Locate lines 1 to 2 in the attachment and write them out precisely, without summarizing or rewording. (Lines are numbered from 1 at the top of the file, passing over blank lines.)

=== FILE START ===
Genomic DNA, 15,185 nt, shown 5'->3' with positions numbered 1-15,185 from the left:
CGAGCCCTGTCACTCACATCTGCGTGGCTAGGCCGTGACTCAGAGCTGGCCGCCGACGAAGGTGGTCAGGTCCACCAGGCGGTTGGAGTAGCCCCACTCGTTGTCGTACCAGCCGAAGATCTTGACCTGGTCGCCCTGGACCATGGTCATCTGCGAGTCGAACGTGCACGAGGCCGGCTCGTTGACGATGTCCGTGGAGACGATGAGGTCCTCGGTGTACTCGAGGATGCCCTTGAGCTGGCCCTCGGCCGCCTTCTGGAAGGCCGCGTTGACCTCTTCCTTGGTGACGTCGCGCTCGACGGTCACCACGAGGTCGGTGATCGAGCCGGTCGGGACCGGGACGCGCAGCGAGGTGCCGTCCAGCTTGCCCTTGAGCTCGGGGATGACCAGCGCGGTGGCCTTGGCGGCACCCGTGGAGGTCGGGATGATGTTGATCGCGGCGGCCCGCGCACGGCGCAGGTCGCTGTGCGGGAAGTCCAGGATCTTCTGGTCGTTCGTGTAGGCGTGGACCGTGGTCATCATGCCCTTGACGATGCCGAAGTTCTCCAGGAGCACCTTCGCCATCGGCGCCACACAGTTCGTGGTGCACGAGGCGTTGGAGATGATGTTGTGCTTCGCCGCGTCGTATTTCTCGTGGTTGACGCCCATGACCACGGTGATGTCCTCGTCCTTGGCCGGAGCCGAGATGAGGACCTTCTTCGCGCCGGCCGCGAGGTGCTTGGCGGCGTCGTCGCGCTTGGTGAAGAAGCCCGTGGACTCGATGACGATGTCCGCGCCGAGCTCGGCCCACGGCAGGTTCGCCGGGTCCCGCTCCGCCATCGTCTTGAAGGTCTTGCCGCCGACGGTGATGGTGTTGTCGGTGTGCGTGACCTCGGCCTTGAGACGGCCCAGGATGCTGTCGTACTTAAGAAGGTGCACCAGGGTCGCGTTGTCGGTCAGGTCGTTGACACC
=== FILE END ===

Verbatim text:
Genomic DNA, 15,185 nt, shown 5'->3' with positions numbered 1-15,185 from the left:
CGAGCCCTGTCACTCACATCTGCGTGGCTAGGCCGTGACTCAGAGCTGGCCGCCGACGAAGGTGGTCAGGTCCACCAGGCGGTTGGAGTAGCCCCACTCGTTGTCGTACCAGCCGAAGATCTTGACCTGGTCGCCCTGGACCATGGTCATCTGCGAGTCGAACGTGCACGAGGCCGGCTCGTTGACGATGTCCGTGGAGACGATGAGGTCCTCGGTGTACTCGAGGATGCCCTTGAGCTGGCCCTCGGCCGCCTTCTGGAAGGCCGCGTTGACCTCTTCCTTGGTGACGTCGCGCTCGACGGTCACCACGAGGTCGGTGATCGAGCCGGTCGGGACCGGGACGCGCAGCGAGGTGCCGTCCAGCTTGCCCTTGAGCTCGGGGATGACCAGCGCGGTGGCCTTGGCGGCACCCGTGGAGGTCGGGATGATGTTGATCGCGGCGGCCCGCGCACGGCGCAGGTCGCTGTGCGGGAAGTCCAGGATCTTCTGGTCGTTCGTGTAGGCGTGGACCGTGGTCATCATGCCCTTGACGATGCCGAAGTTCTCCAGGAGCACCTTCGCCATCGGCGCCACACAGTTCGTGGTGCACGAGGCGTTGGAGATGATGTTGTGCTTCGCCGCGTCGTATTTCTCGTGGTTGACGCCCATGACCACGGTGATGTCCTCGTCCTTGGCCGGAGCCGAGATGAGGACCTTCTTCGCGCCGGCCGCGAGGTGCTTGGCGGCGTCGTCGCGCTTGGTGAAGAAGCCCGTGGACTCGATGACGATGTCCGCGCCGAGCTCGGCCCACGGCAGGTTCGCCGGGTCCCGCTCCGCCATCGTCTTGAAGGTCTTGCCGCCGACGGTGATGGTGTTGTCGGTGTGCGTGACCTCGGCCTTGAGACGGCCCAGGATGCTGTCGTACTTAAGAAGGTGCACCAGGGTCGCGTTGTCGGTCAGGTCGTTGACACC